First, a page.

Hatred, in most cases, is severe, but there's definitely an element of ambivalence-faux-sainthood, even-in many comedians' sets about their significant others. In Sleepwalk With Me, Mike Birbiglia's (totally enjoyable regardless, by the way) semi-autobiographical movie, he struggles with a lack of material for the first third of the movie until he finally breaks through—by writing his first joke at his girlfriend (later fiancée's) expense. Her finding out is foreshadowed by another character ("Does she know you're making these jokes?"), but her reaction to the jokes never really comes to fruition. But she's generally a long-suffering character, patient and kind, waiting for him to stop slacking off and propose already. This has become a popular trope in itself, it seems.
Sophie: "I was never the butt of his jokes while we were dating, which I give him credit for. "X's girlfriend" was usually presented as the character of a bemused "voice of reason" while his sad-sack, self-deprecating persona described one of his fuckups after another."
Jezebel's own night writer Laura Beck told me a story about her friend (was it actually your friend, though, Laura? Was it? WAS IT?) who went to a comedy show where a guy did his entire set about being a late virgin. She approached him afterwards. They eventually started making out, and went back to his place, where they had sex. Turns out he wasn't a virgin. Afterwards, he continued to do the same set! The show must go on.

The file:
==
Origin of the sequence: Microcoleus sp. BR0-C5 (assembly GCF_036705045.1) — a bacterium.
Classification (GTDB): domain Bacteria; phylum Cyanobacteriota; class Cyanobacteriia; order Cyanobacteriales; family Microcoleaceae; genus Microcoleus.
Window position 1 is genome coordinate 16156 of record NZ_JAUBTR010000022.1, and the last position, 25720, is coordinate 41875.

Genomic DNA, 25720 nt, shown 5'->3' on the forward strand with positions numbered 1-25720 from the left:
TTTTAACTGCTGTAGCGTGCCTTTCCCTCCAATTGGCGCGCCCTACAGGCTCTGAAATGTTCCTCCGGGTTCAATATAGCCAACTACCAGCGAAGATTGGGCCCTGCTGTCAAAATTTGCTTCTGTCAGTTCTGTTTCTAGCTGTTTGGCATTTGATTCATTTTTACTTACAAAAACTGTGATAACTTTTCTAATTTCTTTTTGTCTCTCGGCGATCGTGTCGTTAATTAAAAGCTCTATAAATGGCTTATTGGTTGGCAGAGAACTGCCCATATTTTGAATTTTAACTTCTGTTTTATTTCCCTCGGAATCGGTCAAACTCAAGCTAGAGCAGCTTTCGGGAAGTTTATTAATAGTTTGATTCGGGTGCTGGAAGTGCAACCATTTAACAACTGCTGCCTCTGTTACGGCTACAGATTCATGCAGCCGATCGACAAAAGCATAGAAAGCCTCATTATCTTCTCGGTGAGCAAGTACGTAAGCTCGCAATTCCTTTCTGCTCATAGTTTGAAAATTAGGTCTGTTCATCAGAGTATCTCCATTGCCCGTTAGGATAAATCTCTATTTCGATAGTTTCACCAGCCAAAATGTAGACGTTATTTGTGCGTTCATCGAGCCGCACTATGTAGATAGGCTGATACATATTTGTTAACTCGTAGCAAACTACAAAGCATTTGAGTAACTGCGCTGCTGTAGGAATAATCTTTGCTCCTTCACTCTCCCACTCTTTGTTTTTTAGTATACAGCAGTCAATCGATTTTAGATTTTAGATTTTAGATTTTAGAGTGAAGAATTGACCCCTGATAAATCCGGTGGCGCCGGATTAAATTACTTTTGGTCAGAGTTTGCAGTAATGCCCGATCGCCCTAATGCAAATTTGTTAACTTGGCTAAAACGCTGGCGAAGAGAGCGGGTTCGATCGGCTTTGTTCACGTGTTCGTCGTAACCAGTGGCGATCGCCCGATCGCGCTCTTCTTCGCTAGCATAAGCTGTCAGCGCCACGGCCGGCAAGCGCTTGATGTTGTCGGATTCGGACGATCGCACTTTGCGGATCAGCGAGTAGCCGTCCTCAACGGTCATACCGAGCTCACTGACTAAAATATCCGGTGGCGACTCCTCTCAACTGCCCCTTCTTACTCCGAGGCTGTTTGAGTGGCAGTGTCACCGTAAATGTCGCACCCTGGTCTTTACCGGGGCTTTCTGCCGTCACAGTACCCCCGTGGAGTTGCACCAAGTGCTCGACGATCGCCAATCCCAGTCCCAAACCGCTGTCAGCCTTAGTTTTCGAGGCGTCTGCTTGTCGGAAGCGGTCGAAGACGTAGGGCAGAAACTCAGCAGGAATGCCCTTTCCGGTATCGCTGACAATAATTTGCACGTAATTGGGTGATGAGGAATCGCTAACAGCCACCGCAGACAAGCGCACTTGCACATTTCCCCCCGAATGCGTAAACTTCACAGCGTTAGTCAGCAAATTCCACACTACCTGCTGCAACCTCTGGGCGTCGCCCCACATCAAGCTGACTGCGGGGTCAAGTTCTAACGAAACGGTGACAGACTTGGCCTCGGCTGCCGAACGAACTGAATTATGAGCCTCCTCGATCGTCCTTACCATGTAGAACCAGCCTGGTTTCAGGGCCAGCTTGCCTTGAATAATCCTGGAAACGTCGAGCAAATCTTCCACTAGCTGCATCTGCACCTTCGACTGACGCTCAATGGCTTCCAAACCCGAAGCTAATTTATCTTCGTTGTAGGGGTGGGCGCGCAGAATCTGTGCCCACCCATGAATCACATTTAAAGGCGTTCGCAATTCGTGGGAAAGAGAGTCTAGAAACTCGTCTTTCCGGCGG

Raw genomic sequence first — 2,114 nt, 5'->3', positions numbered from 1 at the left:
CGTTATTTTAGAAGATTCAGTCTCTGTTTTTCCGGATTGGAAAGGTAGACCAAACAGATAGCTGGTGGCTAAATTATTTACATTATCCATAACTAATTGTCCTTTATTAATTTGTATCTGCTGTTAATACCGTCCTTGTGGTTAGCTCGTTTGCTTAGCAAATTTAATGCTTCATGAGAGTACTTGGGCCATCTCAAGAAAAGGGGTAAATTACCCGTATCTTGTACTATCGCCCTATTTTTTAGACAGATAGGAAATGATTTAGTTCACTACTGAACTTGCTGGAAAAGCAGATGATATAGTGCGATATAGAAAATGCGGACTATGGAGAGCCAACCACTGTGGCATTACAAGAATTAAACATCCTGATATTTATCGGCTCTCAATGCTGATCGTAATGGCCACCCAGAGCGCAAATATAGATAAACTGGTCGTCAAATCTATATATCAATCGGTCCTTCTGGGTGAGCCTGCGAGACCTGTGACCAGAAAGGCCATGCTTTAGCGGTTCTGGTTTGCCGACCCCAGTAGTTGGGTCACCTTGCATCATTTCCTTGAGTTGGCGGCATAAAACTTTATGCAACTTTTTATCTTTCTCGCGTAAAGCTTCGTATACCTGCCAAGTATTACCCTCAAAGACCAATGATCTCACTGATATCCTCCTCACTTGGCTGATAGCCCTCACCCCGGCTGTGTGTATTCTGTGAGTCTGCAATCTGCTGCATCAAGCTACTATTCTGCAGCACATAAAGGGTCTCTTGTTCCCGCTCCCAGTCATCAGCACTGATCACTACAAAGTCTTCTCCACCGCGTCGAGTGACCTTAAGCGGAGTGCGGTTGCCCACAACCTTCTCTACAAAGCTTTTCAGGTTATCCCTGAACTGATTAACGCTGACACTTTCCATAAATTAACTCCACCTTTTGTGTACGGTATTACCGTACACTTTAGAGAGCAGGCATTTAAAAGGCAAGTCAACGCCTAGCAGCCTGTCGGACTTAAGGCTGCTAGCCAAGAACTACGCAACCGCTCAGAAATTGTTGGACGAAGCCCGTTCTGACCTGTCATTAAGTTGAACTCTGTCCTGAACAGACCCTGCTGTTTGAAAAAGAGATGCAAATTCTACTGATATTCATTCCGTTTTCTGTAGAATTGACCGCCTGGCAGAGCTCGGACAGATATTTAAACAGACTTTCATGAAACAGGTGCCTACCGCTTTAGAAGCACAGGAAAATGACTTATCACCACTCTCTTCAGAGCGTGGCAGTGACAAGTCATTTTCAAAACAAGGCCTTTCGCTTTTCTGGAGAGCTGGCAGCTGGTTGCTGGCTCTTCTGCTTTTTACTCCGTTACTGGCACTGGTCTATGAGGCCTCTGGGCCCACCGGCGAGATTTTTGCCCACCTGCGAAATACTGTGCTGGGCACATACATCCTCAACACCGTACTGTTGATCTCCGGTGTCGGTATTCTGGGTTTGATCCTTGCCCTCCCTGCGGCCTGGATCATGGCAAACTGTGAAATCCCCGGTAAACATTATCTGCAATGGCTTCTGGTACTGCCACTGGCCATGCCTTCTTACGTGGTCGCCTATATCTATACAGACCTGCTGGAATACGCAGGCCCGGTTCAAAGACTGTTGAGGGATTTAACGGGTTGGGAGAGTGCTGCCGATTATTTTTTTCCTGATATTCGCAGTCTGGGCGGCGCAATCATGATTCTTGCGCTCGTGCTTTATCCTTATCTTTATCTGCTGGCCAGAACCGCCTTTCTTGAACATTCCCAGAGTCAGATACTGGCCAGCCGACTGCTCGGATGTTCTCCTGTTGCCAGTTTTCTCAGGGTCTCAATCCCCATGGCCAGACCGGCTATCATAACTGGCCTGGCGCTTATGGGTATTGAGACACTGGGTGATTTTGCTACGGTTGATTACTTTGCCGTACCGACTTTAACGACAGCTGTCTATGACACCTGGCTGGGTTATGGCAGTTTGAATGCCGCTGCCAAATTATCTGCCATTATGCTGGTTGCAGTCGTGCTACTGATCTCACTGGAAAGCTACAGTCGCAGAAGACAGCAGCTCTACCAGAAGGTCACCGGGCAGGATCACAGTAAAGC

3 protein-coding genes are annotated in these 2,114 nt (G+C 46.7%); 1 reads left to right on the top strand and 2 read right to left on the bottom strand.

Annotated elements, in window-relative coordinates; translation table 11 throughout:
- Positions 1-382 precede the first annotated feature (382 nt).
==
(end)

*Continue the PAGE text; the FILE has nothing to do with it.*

On the performative element, Sophie adds:
It was interesting to listen to Ben work through interactions we'd never had, and have him provide what he thought "my" side of the conversation would be. Like looking at someone else's perception of a fun-house mirror reflection of you in a prom dress.
He's apparently still telling jokes about me, even though he broke up with me in November. My character is apparently less "voice of reason" and more "puppet mistress, foul temptress, voice of Lilith and her hordes of teeming succubi."
And Amy says of one of her exes, a "YouTube famous" guy: "It was weird to see his 17 year old boy groupies in the front row of his shows. It made me realize how many of his jokes were targeted at that audience. Usually penis jokes."
FYI, I don't have any personal vendettas against comedians. I do have one kind of funny story though: I went on one ill-fated date with one, we sat on a bench in Bryant Park and he told me about the packet of sketches that he was about to submit to Saturday Night Live. The only concept I remember is "an all-white rendition of The Color Purple." Is that funny? Maybe? I still don't really know.
The only girl I ever saw at a comedy open mic did a whole routine of "That's what she said" jokes without seeming to understand the concept of the joke. It was fucking amazing because it became incredibly clear that she was doing it on purpose and mocking the easy, sexist bullshit behind that line, but the audience just didn't connect with it and she was shouted off the stage by a couple of the male comedians.
I bought her a beer and told her she was awesome, and never saw her again.
Image via Carlos E. Santa Maria/Shutterstock